However, the faction attracting most attention is based in the Apurimac-Ene River Valley in the southern jungle, commonly known as the VRAE. Allegedly led by brothers Victor Quispe Palomino, alias “José,” and Jorge Quispe Palomino, alias “Raúl,” the group has shown surprising military capacity, and is blamed for an ambush which resulted in the death of five soldiers in July. Since retreating to the VRAE following the capture of Guzman in 1992, the VRAE faction has followed the path laid by fellow left-wing rebels the Revolutionary Armed Forces of Colombia (Fuerzas Armadas Revolucionarias de Colombia – FARC), in entering the drug business. The cocaine trade is thriving in Peru and the country now rivals Colombia for the title of the world’s number one producer of cocaine. The VRAE has become the drug trafficking centre of Peru, allowing the group to reap significant profits.

The VRAE faction are believed by many to operate today as little more than an efficient drug trafficking organization, having all but abandoned the Maoist legacy of Guzman’s Shining Path. They are, according to Jaime Antezana, a security analyst in Peru’s capital Lima, no longer interested in political control and now use the Shining Path name as if it were a “franchise.” The Peruvian government, too, has dismissed the Shining Path as “narco-terrorists.” There indeed seems to be divisions within the Shining Path itself, with the once imperious leader Abimael Guzman describing the VRAE faction as “mercenaries,” who have little to do with the organization which he founded in the 1960s.

But the Bolivia arrests are a new sign that elements of the group are still able and interested in doing political work. It is not the first time that Shining Path activity has been observed in Bolivia. In June, five Peruvians and a Bolivian were arrested for attempting to smuggle 43 kilos of cocaine from Bolivia to Peru. According to Bolivian authorities, one of those arrested, Ulser Pillpa Paitan, alias “Comrade Johnny,” was a member of the Shining Path.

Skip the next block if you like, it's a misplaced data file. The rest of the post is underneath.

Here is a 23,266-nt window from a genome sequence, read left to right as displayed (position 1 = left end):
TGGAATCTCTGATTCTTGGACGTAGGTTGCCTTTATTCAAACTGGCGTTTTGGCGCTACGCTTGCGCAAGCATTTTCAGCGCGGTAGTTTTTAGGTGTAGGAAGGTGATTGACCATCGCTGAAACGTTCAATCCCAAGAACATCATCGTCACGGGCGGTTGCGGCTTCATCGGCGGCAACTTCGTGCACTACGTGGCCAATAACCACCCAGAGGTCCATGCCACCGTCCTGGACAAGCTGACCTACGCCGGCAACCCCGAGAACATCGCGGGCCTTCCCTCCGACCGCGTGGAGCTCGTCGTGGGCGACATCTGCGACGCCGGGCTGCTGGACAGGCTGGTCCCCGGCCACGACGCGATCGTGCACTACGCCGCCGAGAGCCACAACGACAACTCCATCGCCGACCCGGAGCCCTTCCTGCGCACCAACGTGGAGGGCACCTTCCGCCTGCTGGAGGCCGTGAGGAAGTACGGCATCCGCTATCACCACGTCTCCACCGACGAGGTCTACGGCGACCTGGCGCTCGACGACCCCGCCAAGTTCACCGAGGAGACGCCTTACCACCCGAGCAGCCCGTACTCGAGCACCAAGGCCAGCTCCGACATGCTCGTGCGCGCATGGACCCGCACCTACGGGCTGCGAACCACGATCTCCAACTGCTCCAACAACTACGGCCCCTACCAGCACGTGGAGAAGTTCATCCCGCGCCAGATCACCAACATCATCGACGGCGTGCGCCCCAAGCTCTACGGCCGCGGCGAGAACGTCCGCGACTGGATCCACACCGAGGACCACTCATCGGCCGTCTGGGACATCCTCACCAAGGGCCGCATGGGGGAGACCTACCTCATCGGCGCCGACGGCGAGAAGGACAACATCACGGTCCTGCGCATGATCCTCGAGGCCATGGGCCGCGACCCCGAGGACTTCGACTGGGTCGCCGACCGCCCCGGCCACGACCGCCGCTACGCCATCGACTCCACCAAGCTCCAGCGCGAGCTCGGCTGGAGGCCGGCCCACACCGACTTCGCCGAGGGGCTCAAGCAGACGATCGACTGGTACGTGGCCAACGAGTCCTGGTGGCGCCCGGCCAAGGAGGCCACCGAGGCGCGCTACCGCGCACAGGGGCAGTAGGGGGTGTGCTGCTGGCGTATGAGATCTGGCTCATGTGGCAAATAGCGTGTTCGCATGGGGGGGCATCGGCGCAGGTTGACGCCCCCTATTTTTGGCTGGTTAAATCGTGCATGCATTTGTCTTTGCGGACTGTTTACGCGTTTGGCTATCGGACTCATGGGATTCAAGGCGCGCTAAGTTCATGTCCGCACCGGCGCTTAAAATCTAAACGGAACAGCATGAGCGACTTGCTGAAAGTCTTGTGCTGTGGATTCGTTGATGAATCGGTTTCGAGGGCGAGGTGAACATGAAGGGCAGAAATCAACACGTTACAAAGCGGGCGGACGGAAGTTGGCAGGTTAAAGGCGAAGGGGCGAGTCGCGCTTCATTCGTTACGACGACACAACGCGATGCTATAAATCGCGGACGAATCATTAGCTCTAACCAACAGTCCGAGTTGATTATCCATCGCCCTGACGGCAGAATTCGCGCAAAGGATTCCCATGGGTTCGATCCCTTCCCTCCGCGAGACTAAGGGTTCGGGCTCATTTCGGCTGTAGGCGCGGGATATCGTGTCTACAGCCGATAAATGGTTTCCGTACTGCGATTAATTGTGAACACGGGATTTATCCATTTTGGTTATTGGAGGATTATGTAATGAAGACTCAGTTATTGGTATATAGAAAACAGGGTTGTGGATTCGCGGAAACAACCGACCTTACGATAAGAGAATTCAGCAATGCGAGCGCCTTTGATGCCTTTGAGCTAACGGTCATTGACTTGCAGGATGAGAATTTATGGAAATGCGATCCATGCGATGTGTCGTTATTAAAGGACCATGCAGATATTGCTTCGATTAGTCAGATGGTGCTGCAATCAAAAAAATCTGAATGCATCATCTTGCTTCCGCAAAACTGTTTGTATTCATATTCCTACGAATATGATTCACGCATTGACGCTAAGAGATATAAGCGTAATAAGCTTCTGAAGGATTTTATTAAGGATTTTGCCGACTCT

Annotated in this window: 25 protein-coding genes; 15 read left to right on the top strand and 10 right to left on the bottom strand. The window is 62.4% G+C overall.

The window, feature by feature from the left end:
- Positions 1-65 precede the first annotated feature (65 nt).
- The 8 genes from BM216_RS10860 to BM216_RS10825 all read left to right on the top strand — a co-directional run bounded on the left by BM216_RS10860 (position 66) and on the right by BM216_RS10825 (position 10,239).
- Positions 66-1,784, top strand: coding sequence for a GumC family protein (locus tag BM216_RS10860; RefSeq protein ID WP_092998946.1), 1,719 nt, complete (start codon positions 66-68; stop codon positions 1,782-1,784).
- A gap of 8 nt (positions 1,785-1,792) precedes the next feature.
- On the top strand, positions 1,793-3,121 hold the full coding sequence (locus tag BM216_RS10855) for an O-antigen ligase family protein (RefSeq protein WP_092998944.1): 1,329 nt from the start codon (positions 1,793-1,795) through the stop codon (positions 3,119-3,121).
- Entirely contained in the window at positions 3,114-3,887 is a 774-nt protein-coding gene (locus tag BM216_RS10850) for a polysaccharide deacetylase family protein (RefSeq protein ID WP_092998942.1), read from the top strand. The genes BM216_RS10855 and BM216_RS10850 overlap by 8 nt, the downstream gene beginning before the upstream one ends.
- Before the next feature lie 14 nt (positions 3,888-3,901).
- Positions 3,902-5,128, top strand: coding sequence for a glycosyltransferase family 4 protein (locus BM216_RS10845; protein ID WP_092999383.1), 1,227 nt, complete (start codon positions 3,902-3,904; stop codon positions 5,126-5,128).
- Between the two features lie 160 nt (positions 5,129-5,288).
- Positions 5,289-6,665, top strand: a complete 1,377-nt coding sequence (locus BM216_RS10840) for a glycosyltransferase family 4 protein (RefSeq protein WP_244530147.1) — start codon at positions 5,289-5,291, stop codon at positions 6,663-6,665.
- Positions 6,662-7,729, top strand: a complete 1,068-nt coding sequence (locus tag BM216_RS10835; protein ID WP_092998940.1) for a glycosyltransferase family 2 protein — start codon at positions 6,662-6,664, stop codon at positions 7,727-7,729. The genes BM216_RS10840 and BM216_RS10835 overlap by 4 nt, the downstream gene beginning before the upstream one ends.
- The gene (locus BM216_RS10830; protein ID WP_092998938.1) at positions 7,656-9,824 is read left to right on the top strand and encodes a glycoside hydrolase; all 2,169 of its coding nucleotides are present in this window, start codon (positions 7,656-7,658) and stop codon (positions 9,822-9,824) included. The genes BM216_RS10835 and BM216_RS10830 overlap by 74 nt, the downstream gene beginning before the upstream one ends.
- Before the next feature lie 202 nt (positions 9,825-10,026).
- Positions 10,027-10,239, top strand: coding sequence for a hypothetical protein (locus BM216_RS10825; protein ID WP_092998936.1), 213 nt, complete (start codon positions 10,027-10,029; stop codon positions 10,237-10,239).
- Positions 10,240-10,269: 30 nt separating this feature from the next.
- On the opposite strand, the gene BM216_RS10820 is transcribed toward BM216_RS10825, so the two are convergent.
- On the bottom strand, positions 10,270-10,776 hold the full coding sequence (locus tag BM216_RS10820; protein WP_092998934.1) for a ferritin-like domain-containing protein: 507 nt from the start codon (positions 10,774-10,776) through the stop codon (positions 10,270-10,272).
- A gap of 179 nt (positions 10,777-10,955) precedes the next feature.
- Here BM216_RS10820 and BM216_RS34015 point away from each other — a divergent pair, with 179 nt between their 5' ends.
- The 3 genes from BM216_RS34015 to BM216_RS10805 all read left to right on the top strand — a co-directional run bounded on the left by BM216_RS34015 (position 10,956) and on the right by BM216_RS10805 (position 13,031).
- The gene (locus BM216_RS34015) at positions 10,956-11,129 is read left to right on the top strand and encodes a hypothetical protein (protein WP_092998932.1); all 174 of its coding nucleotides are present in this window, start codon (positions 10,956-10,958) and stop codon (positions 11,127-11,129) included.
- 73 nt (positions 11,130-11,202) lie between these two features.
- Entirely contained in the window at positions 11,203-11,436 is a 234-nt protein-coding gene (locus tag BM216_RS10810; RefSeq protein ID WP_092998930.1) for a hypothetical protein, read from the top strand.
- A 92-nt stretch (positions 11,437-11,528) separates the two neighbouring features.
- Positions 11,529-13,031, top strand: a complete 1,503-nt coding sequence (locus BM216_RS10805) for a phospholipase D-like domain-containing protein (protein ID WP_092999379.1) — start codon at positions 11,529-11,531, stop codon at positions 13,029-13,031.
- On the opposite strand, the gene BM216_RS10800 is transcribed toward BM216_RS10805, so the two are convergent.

According to Bolivian Minister of the Interior and Police, Marcos Farfán, intelligence gleaned from this operation led police to the four activists arrested in El Alto. Pillpa Paitan allegedly informed police interrogators that he was working in conjunction with the Minaya Romero brothers, both arrested in El Alto, who had links to drug trafficking in the VRAE, but who, according to Pillpa, had moved their operations to El Alto.

The arrests in Bolivia confirm that political ideology is still of some importance to at least some members of Sendero Luminoso, contradicting officials’ claims that the group is little more than a drug-running outfit. It is unclear how much Cantoral and his colleagues were in touch with Sendero cells in Peru, or whether they were operating more independently.

But there are opportunities on the horizon for Sendero Luminoso to further expand their political work: a number of former leading members of the Shining Path, arrested during the government crackdown of the early 1990s, are now finishing their jail terms. Calls have been made for the release of Abimael Guzman. These are men who waged a brutal war against the Peruvian state, driven by Maoist ideology. If the Shining Path proves it has the desire and ability to increase its political recruitment at home and abroad, it could very well build a force of committed fighters who could once again pose a serious threat to Peru’s national security.